Born to Slovakian immigrant parents in Pennsylvania, Andrej Varhola suffered from Sydenham's corea as a child and spent large parts of his young life confined to his bed. He passed the time by drawing, listening to the radio and collecting posters of movie stars to hang around his room. Warhol would credit these formative years as key to the development of his artistic style and skillset.
After a successful career as a commercial illustrator, Warhol started exhibiting as a fine artist in the 1950s. He was interested in the connections between artistic expression, celebrity culture and advertising, and whether working in painting, film, photography or print, these are the continuing themes of his work. His art is littered with dollar bills, Campbell's Soup Cans, Coca-Cola bottles and contemporary stars such as Marilyn Monroe, Elvis Presley and Marlon Brando.
He explained his interest: 'What's great about this country is that America started the tradition where the richest consumers buy essentially the same things as the poorest. You can be watching TV and see Coca-Cola, and you know that the President drinks Coca-Cola, Liz Taylor drinks Coca-Cola, and just think, you can drink Coca-Cola, too.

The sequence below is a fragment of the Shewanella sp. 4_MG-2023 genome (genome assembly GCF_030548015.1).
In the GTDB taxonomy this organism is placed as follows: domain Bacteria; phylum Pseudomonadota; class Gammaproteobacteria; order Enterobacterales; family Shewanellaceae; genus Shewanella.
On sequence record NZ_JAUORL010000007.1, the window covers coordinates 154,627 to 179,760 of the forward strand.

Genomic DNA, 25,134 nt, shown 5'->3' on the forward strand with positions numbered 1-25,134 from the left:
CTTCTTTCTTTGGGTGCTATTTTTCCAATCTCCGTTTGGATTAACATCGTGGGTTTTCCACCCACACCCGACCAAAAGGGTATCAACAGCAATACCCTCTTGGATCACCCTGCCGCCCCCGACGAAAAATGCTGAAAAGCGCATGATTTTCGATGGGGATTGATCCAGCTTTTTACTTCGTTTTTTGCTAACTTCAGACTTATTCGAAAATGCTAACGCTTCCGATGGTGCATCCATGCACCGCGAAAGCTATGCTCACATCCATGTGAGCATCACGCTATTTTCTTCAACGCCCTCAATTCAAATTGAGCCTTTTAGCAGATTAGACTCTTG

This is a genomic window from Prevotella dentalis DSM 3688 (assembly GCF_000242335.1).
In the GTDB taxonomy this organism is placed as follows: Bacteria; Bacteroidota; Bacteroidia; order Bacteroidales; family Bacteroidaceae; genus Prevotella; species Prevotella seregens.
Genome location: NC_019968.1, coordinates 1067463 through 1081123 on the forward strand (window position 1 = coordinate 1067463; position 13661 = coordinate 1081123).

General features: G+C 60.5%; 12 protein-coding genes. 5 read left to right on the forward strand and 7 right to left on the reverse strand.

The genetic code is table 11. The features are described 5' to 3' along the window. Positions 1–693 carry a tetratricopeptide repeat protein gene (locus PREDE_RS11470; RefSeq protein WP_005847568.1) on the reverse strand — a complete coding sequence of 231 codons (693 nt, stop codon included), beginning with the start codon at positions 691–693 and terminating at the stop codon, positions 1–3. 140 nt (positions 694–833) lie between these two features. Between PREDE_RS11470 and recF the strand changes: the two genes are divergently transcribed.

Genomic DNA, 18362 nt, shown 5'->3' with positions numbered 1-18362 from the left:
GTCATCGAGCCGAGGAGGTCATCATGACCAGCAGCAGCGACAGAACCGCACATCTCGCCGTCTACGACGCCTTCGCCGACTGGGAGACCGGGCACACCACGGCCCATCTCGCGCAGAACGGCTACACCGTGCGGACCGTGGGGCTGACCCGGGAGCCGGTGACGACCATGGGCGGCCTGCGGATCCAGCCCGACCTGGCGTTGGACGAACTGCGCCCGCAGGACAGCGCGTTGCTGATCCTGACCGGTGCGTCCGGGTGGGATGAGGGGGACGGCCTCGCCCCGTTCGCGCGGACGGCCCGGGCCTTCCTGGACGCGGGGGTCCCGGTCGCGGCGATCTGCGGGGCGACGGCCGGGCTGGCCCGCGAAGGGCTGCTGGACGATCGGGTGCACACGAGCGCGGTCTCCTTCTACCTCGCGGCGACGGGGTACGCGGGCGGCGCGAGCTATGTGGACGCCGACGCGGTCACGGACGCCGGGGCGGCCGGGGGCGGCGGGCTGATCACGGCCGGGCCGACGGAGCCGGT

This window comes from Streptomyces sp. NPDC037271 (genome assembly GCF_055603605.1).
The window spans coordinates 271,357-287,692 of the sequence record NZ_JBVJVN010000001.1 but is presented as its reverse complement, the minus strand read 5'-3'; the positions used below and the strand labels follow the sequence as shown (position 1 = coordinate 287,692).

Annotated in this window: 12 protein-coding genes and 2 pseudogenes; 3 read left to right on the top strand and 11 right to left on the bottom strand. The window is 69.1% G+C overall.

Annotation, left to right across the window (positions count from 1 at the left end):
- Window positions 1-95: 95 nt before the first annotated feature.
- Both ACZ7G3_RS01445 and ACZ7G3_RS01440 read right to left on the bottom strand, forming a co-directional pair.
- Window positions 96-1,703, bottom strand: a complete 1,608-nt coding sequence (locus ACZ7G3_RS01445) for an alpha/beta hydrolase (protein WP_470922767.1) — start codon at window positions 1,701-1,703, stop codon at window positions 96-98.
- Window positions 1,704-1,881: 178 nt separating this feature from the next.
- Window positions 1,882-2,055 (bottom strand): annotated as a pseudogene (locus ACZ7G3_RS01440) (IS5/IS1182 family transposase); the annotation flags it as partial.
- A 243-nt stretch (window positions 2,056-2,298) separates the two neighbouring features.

'A Coke is a Coke and no amount of money can get you a better Coke than the one the bum on the corner is drinking'.
Warhol took a casual approach to image making, allowing chance to play a role and embracing unintentional marks or mistakes. A such his art is replete with imperfection; smudges and smears can often be found.